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Cervical cancer is the only gynecologic cancer that has a chance to be prevented, yet the American Cancer Society estimates more than 14,000 women will be diagnosed with the disease in 2022 and more than 4,000 will die.

The best way to prevent cervical cancer is to make sure you and your children receive the human papillomavirus vaccine. In recognition of Cervical Cancer Awareness Month, the head of the World Health Organization recently called on partnering countries to put an end to the deadly disease.

“Cervical cancer is highly preventable and treatable,” said Dr. Tedros Adhanom Ghebreyesus, director-general of the WHO. “It could be the first cancer ever to be eliminated. WHO calls on all countries and partners to increase access to lifesaving HPV vaccination, and expand screenings, treatment and palliative care.”

The majority of cervical cancers stem from HPV. The U.S. Centers for Disease Control and Prevention recommends children receive two doses of the HPV vaccine at age 11 or 12. It can be started as early as age 9. The vaccine is also approved for adults up to age 45 who haven’t yet had it, but the best chance for prevention is to receive it at an earlier age.

“At Moffitt Cancer Center, we specialize in treating cervical cancer and are happy to help them with this problem,” said Dr. Robert Wenham, chair of Moffitt’s Gynecologic Oncology Program. “However, we’d like to have far fewer patients to treat in the future. That is entirely possible with the HPV vaccine that is currently available. The key is to get it and at the right age. We are so lucky to have a vaccine that can prevent cancer, so let’s do it!”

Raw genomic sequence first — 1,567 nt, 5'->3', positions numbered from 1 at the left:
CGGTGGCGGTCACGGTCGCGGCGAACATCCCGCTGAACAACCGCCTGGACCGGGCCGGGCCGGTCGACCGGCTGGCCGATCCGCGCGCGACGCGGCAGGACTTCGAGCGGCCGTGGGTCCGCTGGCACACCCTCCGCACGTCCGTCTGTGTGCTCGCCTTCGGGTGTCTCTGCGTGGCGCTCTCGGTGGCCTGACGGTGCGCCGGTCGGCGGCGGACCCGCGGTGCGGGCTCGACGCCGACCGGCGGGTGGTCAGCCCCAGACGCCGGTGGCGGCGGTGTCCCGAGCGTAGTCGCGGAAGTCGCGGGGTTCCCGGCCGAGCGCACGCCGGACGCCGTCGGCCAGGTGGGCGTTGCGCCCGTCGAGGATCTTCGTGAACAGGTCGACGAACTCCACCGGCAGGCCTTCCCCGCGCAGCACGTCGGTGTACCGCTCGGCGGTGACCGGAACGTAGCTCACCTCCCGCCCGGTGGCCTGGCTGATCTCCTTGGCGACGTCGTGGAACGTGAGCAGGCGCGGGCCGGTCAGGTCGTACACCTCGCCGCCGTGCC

We’d like to have far fewer patients to treat in the future. That is entirely possible with the HPV vaccine that is currently available.
Dr. Robert Wenham, Chair, Gynecologic Oncology Program

In 2020, WHO and the Pan American Health Organization announced the Global Strategy to Accelerate the Elimination of Cervical Cancer.

The strategy calls for three key targets within the lifetime of today’s youth:

  1. 90% of girls to be fully vaccinated against HPV by the age of 15
  2. 70% of women to be screened using a high-performance test by the age of 35, and again by age 45
  3. 90% of women with pre-cancer to receive treatment and for 90% of women with invasive cancer to have their condition properly managed

That same year, Florida became the first state in the U.S. to include a goal to eliminate cervical cancer in its five-year cancer plan. It includes a three-prong approach to tackle the public health concern.

  1. Increase the percentage of adolescents, ages 13 to 17, who are up to date on HPV vaccination to 80%
  2. Increase the percentage of women, ages 21 to 65, who have had a Pap test and/or HPV test in the past three years to 93% or higher
  3. Identify and develop a surveillance method that measures the percentage of Florida women who receive appropriate follow-up after an abnormal cervical cancer screening test result